This grand Federalist Society plan has played out well. As we watch Congress bicker and fight over tax cuts and health care, McConnell and Senator Chuck Grassley (R-Iowa) have been quickly pushing young, mostly white, male, right-wing, Federalist Society-approved nominees through the Judiciary Committee (on mostly party-line votes), ignoring precedent and traditional procedures to bring them to floor votes in the Senate. There, they have almost always been approved along party lines to lifetime appointments. The count, at this writing, is 51 confirmed nominees: One on the Supreme Court, 24 on circuit courts, and 26 on district courts. That is a record number for the first two years of a presidency. And there are 92 nominees pending, awaiting hearings in the Judiciary Committee.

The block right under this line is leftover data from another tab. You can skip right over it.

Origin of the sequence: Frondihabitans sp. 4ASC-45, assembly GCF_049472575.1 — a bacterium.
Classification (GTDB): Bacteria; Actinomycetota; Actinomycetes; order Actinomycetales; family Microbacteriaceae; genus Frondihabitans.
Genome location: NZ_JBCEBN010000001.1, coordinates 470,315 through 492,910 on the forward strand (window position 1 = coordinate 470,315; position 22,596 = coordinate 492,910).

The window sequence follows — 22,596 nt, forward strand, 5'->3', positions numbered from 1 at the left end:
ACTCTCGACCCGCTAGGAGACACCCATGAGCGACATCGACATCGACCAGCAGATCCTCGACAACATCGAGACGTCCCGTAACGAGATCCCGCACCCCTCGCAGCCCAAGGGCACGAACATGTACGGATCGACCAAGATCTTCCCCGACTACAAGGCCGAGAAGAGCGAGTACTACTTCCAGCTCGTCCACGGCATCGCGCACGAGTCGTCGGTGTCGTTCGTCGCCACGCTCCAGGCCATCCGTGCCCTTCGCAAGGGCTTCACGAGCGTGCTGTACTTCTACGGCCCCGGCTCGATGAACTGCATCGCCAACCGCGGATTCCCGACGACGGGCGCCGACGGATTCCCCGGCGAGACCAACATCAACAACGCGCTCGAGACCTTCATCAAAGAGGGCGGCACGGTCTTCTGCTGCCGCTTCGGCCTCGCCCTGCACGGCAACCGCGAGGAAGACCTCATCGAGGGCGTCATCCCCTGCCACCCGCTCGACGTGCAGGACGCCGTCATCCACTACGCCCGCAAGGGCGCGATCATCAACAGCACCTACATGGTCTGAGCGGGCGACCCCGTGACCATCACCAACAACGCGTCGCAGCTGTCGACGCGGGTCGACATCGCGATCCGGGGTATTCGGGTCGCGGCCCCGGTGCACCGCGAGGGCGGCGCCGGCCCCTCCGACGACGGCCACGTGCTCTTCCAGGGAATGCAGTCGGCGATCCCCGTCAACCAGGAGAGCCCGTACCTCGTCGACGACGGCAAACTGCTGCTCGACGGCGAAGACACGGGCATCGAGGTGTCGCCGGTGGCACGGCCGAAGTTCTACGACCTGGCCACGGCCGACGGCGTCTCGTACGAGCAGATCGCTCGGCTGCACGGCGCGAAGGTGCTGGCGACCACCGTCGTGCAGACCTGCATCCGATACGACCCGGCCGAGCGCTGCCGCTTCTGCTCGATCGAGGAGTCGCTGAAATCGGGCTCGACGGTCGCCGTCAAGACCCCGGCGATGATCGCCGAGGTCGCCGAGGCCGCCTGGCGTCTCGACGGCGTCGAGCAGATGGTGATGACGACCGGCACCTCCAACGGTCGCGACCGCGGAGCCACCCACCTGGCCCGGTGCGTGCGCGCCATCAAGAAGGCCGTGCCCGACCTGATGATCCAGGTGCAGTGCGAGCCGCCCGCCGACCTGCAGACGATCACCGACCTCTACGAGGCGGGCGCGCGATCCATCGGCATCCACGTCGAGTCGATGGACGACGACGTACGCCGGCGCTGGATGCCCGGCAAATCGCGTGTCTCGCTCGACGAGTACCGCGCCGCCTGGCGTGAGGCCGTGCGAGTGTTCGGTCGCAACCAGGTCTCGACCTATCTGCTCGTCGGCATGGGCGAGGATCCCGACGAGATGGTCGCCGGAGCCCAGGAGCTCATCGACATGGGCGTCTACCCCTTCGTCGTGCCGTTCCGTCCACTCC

The appellate courts are especially important in this effort. Although the Supreme Court is the highest court in the land, its caseload, which was not huge to begin with, has become even smaller in recent years—declining from about 150 cases a term in 1980 to just 79 in the term that ended in June. The appeals courts, by contrast, collectively hear and decide thousands of cases each year.

“The Courts of Appeals are the regional Supreme Courts of the nation,” says Sheldon Goldman, a University of Massachusetts at Amherst professor and a scholar of the American judiciary, “and are of greater importance, in many respects, than the Supreme Court.”